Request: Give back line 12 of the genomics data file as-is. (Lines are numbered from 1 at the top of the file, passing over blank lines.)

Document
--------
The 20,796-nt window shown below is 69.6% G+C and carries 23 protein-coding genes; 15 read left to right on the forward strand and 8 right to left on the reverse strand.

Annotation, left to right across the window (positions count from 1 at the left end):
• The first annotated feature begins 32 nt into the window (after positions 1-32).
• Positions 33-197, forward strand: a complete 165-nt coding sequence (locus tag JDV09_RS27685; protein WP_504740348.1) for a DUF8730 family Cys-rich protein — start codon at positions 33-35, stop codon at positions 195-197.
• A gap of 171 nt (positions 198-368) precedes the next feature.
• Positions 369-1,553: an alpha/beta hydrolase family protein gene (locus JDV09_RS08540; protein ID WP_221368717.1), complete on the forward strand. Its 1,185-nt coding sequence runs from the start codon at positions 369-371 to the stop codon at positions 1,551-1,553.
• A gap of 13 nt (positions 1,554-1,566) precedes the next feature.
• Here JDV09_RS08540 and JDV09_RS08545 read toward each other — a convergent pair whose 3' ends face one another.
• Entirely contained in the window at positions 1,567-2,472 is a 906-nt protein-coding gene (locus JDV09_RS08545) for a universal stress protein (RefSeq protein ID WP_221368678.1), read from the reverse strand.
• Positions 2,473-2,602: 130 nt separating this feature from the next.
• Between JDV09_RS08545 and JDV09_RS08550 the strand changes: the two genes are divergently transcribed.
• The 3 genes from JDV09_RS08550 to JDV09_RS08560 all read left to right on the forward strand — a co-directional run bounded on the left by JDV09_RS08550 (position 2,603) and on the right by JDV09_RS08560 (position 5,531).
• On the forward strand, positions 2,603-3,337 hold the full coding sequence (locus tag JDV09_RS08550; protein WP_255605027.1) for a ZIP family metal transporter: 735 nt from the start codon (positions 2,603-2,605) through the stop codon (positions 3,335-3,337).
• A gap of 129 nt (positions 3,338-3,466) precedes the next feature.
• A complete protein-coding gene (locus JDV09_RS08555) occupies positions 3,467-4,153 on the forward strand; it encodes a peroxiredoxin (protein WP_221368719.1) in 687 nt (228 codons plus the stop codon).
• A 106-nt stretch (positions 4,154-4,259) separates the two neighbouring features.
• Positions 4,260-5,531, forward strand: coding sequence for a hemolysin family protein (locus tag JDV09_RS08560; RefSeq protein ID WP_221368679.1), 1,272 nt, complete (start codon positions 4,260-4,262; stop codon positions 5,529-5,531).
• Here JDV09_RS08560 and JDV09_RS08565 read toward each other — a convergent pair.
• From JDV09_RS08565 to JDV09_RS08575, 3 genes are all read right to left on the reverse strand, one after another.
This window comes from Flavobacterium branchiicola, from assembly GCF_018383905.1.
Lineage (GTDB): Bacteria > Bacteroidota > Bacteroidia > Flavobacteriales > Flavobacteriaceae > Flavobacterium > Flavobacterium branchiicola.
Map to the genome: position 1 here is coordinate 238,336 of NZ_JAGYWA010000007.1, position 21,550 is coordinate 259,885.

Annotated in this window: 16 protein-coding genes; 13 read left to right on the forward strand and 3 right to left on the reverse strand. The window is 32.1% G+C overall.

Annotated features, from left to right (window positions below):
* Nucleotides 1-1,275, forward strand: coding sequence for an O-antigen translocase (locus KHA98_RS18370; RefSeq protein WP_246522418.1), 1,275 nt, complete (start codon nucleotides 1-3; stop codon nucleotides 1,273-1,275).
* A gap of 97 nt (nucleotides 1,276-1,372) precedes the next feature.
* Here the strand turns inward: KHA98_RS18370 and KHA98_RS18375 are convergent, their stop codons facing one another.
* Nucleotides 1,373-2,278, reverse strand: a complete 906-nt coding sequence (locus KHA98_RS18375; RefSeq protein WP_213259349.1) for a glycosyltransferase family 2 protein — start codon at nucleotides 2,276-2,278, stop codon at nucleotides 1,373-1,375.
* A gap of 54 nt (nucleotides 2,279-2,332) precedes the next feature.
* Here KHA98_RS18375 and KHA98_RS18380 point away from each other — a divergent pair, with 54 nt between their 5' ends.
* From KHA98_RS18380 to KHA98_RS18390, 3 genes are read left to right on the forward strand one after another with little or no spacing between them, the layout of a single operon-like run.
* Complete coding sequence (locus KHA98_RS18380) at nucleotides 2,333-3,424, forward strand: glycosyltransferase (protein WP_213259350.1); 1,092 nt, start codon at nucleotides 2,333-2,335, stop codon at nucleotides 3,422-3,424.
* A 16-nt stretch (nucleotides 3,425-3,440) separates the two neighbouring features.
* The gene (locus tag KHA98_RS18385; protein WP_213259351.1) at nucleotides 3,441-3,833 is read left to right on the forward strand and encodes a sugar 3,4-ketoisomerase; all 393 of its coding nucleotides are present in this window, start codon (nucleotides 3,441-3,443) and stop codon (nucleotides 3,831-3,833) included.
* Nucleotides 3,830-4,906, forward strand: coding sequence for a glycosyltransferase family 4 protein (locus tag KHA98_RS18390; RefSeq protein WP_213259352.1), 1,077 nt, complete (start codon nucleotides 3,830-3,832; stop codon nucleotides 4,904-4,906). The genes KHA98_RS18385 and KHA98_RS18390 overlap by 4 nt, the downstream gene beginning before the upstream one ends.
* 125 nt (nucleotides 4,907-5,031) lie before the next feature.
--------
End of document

• The 3 genes from JDV09_RS08550 to JDV09_RS08560 all read left to right on the forward strand — a co-directional run bounded on the left by JDV09_RS08550 (position 2,603) and on the right by JDV09_RS08560 (position 5,531).